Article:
CPR Stats, Facts, and What They Mean -

CPR Stats, Facts, and What They Mean

Every year, the American Heart Association, Centers for Disease Control, and National Institutes of Health are tasked with reporting the Sudden Cardiac Arrest Survival Rate Statistics within the United States. Although this information is crucial for healthcare professionals to make better resuscitative decisions, it is unfortunately buried within a 241 paged journal (yes, really!) that anyone living and breathing would not dare to touch.

On the contrary and for the sake of this article, I have spared you the eye strain (you’re welcome), and have compiled just for you the “TLDR” (aka “Too Long; Didn’t Read”) version along with a simplified interpretation.

*All statistics are derived from “Circulation” – Journal of the American Heart Association. Survival rates represent survival to hospital discharge.

Latest 2016 Sudden Cardiac Arrest Statistics:
  • More than 350,000 Americans outside of a hospital had acute incidences of Ventricular Fibrillation, a deadly cardiac electrical rhythm that occurs when a patient’s heart does not beat adequately and reduces blood flow to the brain and other organs. This could be as a result of choking, drowning, trauma, electrocution, or other unknown cardiovascular etiology. This occurrence is known as Sudden Cardiac Arrest. Within hospitals, there had been 209,000 incidences.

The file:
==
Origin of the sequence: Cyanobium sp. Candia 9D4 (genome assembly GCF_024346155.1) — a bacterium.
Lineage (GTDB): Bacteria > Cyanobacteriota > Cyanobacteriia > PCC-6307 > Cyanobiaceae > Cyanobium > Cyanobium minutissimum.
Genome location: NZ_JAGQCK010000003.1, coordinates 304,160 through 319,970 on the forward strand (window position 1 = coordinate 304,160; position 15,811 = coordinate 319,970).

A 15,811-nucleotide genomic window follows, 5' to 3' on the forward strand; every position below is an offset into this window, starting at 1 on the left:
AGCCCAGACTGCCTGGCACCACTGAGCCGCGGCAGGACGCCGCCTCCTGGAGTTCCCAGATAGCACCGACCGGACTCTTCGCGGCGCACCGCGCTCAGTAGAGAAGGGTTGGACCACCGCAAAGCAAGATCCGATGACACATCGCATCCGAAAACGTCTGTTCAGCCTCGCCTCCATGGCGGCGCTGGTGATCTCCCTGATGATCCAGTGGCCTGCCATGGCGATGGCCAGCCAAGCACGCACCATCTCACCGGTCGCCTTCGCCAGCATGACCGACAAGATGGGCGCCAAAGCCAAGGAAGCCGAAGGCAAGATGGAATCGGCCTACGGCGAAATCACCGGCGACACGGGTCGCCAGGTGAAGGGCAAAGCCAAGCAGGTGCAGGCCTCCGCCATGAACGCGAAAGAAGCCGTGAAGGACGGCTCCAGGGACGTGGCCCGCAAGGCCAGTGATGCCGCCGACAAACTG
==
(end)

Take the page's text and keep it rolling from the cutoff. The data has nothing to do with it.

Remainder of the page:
• In these “Out-of-Hospital” incidences, approximately 49.1% of bystanders (overall) had engaged in CPR. Cardiopulmonary Resuscitation (CPR) is the non-convoluted art of maintaining oxygenated blood circulation to the brain and other vital organs whilst awaiting for further (usually more advanced) care to arrive through a systemized process of performing high-quality chest compressions and delivering adequate rescue breaths with the early use of an AED.
  • The survival rate of “Out-of-Hospital” incidences was 12% whilst “In-Hospital” incidences had a survival rate of more than double that, 24.8%. This is why you should be sure to be within a hospital the next time you anticipate going into Ventricular Fibrillation.
  • The overall bystander CPR engagement had increased by 5% from 2012 with an increase in cardiac arrest survival by 0.6%

There is, however, a surefire way we can actually improve these statistics. It involves plastic dolls and the Bee Gees. Yes, it’s exactly what you’re thinking. Enroll in a CPR class, and do it now! With the rising perils of day to day life, and the increasing amount of Tide Pod consumption, it is imperative that all Americans are equipped with the lifesaving knowledge necessary to give the gift of life. We are all more than just numbers.

Further Reading

CPR Facts and Stats

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